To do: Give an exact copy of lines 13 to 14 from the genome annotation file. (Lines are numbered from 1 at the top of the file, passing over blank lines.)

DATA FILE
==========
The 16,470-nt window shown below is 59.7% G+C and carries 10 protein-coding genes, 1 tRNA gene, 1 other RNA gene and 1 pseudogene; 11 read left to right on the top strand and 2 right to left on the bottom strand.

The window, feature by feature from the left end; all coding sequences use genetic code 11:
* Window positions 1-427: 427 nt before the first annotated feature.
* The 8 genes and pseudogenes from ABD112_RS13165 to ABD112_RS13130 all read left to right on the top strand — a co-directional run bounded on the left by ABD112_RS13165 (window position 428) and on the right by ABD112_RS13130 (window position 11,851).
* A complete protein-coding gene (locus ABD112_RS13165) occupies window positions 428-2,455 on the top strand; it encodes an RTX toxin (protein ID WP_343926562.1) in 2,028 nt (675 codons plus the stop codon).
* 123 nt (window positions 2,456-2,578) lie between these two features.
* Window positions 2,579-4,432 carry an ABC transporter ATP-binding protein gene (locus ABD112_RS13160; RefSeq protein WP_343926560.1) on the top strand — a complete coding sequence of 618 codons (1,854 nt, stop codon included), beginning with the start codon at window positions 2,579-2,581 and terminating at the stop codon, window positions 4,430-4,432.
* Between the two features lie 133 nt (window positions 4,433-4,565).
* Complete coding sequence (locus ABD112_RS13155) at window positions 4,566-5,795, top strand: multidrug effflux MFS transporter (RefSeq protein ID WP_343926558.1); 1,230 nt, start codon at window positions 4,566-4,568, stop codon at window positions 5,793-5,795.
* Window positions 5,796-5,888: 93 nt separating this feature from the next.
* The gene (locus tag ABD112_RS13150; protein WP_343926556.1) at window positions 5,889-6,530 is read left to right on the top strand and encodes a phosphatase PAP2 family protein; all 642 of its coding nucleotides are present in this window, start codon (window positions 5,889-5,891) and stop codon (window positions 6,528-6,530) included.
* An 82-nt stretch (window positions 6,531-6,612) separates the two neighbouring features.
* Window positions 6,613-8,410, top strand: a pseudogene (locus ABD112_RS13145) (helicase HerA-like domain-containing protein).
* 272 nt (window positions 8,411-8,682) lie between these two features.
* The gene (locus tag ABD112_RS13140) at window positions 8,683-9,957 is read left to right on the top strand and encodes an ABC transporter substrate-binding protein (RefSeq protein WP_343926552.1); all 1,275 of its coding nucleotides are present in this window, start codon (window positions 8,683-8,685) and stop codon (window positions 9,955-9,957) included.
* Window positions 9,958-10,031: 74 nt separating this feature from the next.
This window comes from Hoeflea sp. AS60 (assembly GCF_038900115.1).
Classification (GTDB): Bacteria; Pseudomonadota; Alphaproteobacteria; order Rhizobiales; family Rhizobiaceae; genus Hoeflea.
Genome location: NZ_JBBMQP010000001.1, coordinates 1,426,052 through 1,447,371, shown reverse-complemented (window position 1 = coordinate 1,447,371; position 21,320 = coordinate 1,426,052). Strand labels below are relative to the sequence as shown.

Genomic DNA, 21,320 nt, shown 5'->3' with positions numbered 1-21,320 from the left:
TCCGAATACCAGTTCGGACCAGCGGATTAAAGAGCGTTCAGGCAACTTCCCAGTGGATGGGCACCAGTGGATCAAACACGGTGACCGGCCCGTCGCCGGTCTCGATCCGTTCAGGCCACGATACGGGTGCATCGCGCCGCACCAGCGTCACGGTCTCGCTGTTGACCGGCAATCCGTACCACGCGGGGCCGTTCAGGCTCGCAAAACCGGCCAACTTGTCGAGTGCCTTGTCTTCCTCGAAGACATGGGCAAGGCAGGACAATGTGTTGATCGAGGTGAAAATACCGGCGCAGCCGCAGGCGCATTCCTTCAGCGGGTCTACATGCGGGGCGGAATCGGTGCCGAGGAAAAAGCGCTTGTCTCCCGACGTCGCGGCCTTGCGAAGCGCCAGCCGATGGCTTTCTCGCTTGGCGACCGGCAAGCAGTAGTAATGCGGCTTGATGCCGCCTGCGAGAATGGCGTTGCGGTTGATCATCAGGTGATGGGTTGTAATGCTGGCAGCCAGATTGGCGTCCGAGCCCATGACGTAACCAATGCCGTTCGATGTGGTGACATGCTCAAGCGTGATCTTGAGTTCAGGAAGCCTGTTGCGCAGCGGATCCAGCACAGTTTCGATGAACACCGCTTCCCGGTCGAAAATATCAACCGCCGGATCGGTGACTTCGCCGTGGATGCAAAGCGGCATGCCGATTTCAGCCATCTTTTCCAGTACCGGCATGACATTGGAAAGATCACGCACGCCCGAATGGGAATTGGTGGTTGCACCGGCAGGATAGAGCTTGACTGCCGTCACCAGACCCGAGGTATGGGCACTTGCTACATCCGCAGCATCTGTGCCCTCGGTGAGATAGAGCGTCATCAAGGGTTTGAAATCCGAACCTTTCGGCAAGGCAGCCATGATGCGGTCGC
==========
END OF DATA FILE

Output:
* Window positions 6,613-8,410, top strand: a pseudogene (locus ABD112_RS13145) (helicase HerA-like domain-containing protein).
* 272 nt (window positions 8,411-8,682) lie between these two features.